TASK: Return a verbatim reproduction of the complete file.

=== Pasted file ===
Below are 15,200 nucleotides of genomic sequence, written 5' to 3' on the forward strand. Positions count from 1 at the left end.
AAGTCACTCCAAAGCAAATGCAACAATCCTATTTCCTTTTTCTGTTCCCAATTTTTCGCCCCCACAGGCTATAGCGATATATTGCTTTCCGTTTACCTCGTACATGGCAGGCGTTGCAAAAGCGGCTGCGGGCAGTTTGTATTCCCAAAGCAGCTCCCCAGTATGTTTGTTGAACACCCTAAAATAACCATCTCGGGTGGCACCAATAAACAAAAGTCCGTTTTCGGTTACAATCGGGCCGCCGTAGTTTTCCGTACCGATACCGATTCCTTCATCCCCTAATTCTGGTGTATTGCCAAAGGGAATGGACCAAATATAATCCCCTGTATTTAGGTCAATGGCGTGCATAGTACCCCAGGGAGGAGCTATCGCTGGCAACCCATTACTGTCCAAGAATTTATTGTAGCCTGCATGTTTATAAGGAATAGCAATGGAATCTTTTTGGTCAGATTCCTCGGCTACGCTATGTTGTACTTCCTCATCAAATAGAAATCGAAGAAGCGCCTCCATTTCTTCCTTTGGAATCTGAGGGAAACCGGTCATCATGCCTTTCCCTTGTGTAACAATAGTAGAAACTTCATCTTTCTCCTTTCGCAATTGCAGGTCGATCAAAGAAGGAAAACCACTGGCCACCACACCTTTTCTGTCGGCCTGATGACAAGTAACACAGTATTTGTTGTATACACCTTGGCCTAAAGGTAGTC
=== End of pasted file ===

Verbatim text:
Below are 15,200 nucleotides of genomic sequence, written 5' to 3' on the forward strand. Positions count from 1 at the left end.
AAGTCACTCCAAAGCAAATGCAACAATCCTATTTCCTTTTTCTGTTCCCAATTTTTCGCCCCCACAGGCTATAGCGATATATTGCTTTCCGTTTACCTCGTACATGGCAGGCGTTGCAAAAGCGGCTGCGGGCAGTTTGTATTCCCAAAGCAGCTCCCCAGTATGTTTGTTGAACACCCTAAAATAACCATCTCGGGTGGCACCAATAAACAAAAGTCCGTTTTCGGTTACAATCGGGCCGCCGTAGTTTTCCGTACCGATACCGATTCCTTCATCCCCTAATTCTGGTGTATTGCCAAAGGGAATGGACCAAATATAATCCCCTGTATTTAGGTCAATGGCGTGCATAGTACCCCAGGGAGGAGCTATCGCTGGCAACCCATTACTGTCCAAGAATTTATTGTAGCCTGCATGTTTATAAGGAATAGCAATGGAATCTTTTTGGTCAGATTCCTCGGCTACGCTATGTTGTACTTCCTCATCAAATAGAAATCGAAGAAGCGCCTCCATTTCTTCCTTTGGAATCTGAGGGAAACCGGTCATCATGCCTTTCCCTTGTGTAACAATAGTAGAAACTTCATCTTTCTCCTTTCGCAATTGCAGGTCGATCAAAGAAGGAAAACCACTGGCCACCACACCTTTTCTGTCGGCCTGATGACAAGTAACACAGTATTTGTTGTATACACCTTGGCCTAAAGGTAGTC